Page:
Movimiento Migratorio, Immigrations, Lima, Peru


After a series of calls to the US embassy, it turned out that I needed a document called “Movimiento Migratorio” in order for me to be eligible to submit the forms necessary for my wife’s K-3 spouse visa to the US. Now, I’m very content in Peru and our plan is to stay here for the forseeable future, however, it’d be nice if I could take my wife to the US to see my brother’s wedding and to meet my friends, and things like that.

It turns out, getting the “Movimiento Migratorio” is a piece of cake. All you have to do is go down to Peruvian Immigrations (you should always get there as early as possible because the lines get ridiculous…I arrived at 8:15, but I think it opens at 7:30). You go through the metal detector (which always beeps when I go through it, but they never search me or anything, weird), turn to the left and go to the “informes” desk. There, the guy gives you a form for your “Movimiento Migratorio.” This you take over to the banco de la nacion (it’s on the first floor in the back), and pay 20 Soles. I believe you also need a copy of your passport (you basically ALWAYS need a copy of your passport, at this point, I don’t even enter Immigrations without about five copies of that and every other relevant document I happen to be in the possession of).

So you pay your 20 Soles, and then Submit the document to a window across from the bank. Then you go and sit in a waiting area for about forty minutes while they prepare it, and eventually they’ll announce your name nice and loud over a loudspeaker (I was afraid somebody was going to come out from the office and whisper it in a “low-talker” voice and then give up and go back in never to be seen or heard from again, thus leaving me without my movimiento).

But nope, they announced it loud and clear and I went over and picked up this pretty cool piece of paper that shows every time I’ve either left or entered Peru. I suppose most people don’t have like 50 entries into Peru in their lifetime like I do, and I have to confess, looking over that piece of paper, I felt pretty proud of my life choices. You see, back in the early 00’s, I was just travelling. I’d drop off my stuff in Peru and then go to other countries (you could rent a room in Peru for 100$ a month then). I was essentially living on money I’d invested (this was back when the stock market was still on the rise), and I also got a couple bucks here and there from stories I’d written. Sure, every now and then I woke up in a cold sweat terrified that I was making some horrible mistake by not having a “regular” job and spending all my free money feeding some 401k, but I’ve never had too much of a belief in things I can’t touch or see (looks like I made the right choice in hindsight).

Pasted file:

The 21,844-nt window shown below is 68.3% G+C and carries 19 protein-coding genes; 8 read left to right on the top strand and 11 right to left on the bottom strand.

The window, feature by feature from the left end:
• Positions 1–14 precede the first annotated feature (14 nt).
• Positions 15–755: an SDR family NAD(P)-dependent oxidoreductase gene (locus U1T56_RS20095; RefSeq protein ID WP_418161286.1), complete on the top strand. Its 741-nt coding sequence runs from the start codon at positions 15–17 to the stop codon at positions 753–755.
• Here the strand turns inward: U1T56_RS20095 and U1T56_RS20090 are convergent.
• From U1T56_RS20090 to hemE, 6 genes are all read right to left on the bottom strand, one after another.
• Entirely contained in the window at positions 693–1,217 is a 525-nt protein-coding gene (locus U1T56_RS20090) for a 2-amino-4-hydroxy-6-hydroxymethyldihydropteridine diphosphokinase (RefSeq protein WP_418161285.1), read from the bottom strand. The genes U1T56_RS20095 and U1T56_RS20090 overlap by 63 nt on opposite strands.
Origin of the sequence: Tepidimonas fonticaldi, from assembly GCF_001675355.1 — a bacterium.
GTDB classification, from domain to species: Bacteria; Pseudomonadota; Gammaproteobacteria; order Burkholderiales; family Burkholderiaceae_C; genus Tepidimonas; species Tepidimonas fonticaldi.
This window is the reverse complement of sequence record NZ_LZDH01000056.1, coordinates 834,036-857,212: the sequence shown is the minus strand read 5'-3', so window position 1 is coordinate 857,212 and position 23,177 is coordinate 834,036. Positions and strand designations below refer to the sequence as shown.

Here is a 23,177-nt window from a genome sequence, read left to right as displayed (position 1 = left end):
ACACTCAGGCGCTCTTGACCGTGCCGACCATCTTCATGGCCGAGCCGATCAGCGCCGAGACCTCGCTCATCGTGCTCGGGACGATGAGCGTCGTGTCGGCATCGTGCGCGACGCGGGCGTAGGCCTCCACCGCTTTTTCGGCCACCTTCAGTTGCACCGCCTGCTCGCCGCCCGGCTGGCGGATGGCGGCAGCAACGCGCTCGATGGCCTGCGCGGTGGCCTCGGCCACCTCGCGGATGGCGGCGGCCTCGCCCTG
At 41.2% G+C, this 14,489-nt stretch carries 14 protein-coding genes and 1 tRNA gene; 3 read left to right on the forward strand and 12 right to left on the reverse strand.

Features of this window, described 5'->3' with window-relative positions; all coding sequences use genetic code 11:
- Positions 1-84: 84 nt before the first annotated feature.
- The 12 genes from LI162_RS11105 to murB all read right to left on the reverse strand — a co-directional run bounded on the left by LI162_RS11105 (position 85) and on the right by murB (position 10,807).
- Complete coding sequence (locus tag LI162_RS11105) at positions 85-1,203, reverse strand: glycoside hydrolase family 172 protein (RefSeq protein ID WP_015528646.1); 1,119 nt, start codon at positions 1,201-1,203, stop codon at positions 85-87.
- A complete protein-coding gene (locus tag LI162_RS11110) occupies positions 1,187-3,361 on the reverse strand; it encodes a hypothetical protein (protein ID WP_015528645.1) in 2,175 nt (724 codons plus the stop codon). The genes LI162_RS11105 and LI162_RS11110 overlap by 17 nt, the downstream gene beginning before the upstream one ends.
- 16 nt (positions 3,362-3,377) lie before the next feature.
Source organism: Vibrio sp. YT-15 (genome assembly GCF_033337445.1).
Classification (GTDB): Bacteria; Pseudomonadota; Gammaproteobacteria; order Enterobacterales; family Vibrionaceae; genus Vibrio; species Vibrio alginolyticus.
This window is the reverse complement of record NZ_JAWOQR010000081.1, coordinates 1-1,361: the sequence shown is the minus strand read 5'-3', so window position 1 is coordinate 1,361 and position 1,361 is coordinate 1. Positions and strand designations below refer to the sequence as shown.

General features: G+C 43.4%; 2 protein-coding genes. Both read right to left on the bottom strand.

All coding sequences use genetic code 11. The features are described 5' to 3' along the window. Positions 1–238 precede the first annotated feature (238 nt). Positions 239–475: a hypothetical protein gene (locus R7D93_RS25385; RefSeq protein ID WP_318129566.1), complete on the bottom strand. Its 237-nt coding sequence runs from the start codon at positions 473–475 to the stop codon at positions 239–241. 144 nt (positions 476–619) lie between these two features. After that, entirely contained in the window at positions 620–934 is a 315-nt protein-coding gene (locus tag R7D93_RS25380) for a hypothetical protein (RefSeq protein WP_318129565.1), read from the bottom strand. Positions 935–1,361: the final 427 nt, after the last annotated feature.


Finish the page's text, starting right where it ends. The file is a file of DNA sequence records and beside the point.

Hell, I’ve always had the urge to travel, it started when I was 16, 17, 18 and has only recently started to taper off, although I’m still in Peru so I suppose I never really quit traveling.

So there I was in Peruvian immigrations looking over my movimiento migratorio and it says nothing but trips to Venezuela, Spain, Columbia, Panama…and in fairness, for many of these trips those were just layovers on the way back to the US or Europe…but it still looks pretty cool. That’s the record of my life, or at least the last decade, and in all honestly, I can say that I couldn’t have spent that time any better. If from now until then end I screw everything else up, at least I can say that I got that 15%, or 10% or 5% of my life (depending on how long I live) right!

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1 Comment

  1. Florian
    09/28/2016
    Reply

    hey, you were not even a selfish traveller, but even helping a pregnant woman out by acompanying (?) her from Peru to Germany. THAT will always be a good story to tell!

    Cheers and hopefully until tomorrow,

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